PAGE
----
Giant Steps: Diverse Journeys in British Jazz features conversations between music journalist David Burke and 25 of the artists who have engineered the cultural transformation of British jazz over the past four decades. The book is released on 19th April via Desert Hearts.
“The historical narrative around British jazz has tended to be predominantly mono-cultural, often underplaying the Black British presence. While the younger generation of musicians – some of whom feature in Giant Steps – have been garnering attention in recent years, many of those figures who evolved the genre in the 1980s haven’t been accorded due recognition for their pioneering work. I wanted to redress that balance.”DAVID BURKE
A new wave of the genre emerged in the 1980s, spearheaded by the Jazz Warriors, a collective of Black musicians which launched the careers of bassist Gary Crosby, tenor saxophonist Courtney Pine, pianist Julian Joseph, vocalist Cleveland Watkiss, as well as many others.
As trombonist Dennis Rollins, a latecomer to the group, recalls, “It was mind-blowing, because there was nothing of that calibre and nothing of that understanding anywhere in the UK that I’d known of. I had never come across a band of Black musicians playing jazz.”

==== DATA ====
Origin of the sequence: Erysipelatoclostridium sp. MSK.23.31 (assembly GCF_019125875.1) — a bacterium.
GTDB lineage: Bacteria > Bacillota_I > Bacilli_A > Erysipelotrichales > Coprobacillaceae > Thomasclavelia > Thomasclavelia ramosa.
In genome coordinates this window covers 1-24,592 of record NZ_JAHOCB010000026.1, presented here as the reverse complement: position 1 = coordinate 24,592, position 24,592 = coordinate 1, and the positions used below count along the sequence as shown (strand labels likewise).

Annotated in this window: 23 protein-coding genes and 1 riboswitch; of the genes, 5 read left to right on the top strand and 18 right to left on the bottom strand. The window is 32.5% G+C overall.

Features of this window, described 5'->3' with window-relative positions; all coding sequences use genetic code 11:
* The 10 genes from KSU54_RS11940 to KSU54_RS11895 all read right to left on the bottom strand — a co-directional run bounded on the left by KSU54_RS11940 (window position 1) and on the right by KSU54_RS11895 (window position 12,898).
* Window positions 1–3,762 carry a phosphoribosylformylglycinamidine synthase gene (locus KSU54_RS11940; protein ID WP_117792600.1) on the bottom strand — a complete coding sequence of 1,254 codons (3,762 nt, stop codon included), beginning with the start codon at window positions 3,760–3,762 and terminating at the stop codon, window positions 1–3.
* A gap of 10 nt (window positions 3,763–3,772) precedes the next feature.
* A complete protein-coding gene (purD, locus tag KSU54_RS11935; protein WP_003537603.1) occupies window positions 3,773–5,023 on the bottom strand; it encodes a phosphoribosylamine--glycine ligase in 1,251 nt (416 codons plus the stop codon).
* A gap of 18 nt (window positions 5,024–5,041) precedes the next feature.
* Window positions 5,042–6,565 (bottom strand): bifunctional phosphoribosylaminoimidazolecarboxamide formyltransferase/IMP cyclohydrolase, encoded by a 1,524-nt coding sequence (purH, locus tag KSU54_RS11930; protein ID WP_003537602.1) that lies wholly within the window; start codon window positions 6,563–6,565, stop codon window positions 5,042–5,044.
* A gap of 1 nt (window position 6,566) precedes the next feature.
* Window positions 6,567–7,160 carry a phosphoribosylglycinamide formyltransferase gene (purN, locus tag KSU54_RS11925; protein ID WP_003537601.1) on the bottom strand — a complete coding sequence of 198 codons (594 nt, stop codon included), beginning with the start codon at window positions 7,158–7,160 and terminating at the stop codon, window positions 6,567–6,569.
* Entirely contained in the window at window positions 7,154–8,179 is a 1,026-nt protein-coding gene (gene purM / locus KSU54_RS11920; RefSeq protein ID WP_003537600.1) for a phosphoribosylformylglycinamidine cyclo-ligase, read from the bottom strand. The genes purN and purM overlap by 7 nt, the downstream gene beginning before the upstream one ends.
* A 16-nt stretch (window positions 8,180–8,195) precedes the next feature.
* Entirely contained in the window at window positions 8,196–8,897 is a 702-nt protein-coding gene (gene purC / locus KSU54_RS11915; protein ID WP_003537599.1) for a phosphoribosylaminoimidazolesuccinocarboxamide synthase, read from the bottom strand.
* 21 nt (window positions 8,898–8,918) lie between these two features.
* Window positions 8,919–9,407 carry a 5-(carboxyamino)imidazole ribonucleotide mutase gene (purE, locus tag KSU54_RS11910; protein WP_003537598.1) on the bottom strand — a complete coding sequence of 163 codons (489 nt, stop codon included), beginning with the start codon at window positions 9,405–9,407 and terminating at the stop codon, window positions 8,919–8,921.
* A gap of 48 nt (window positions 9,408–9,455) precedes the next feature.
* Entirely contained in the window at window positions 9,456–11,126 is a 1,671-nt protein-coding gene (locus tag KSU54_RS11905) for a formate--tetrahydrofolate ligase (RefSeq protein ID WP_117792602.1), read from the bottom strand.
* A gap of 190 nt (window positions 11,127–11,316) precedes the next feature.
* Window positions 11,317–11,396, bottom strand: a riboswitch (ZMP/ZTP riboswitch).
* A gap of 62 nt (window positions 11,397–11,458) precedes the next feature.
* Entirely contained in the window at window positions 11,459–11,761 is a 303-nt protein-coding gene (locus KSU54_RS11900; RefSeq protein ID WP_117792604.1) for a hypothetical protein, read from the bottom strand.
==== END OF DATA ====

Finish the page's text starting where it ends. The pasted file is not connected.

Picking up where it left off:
They established a Black presence in the medium that has multiplied exponentially since. Fundamental to this proliferation has been education and artist development organisation Tomorrow’s Warriors, among whose alumni tenorist Shabaka Hutchings, tubist Theon Cross and pianist Peter Edwards are expressing the diversity of British jazz in confident and original ways. And with the advent of clarinetist Arun Ghosh and trumpeter Yazz Ahmed in the new millennium, there is now also a more pronounced Asian influence on the music.
Giant Steps interviewees are Courtney Pine, Gary Crosby, Gail Thompson, Julian Joseph, Orphy Robinson, Cleveland Watkiss, Dennis Rollins, Claude Deppa, Denys Baptiste, Mark Mondesir, Tony Kofi, Soweto Kinch, Arun Ghosh, Rod Youngs, Zoe Rahman, Peter Edwards, Zara McFarlane, Camilla George, Mark Kavuma, Theon Cross, Shabaka Hutchings, Ashley Henry, Shirley Tetteh, Yazz Ahmed and KT Reeder.
David Burke, based in Wolverhampton, has been writing about music since the mid-1980s. He began as a staff-writer on local newspapers in his native Ireland before decamping to London in 1990, where he worked across all media for World Entertainment News Network. His features have appeared in the UK’s red tops and international publications such as Esquire (Japan) and Pop Rocky (Germany). He is a contributor to Classic Pop and Vintage Rock and to the All About Jazz website. A selection of his pieces can be found at Rock’s Backpages (www.rocksbackpages.com).
He has authored four other books: Crisis in the Community: The African Caribbean Experience of Mental Health (Chipmunka), Heart of Darkness: Bruce Springsteen’s Nebraska (Cherry Red), A Sense of Wonder: Van Morrison’s Ireland (Jawbone Press) and Singing Out: A Folk Narrative of Maddy Prior, June Tabor and Linda Thompson (Soundcheck Books).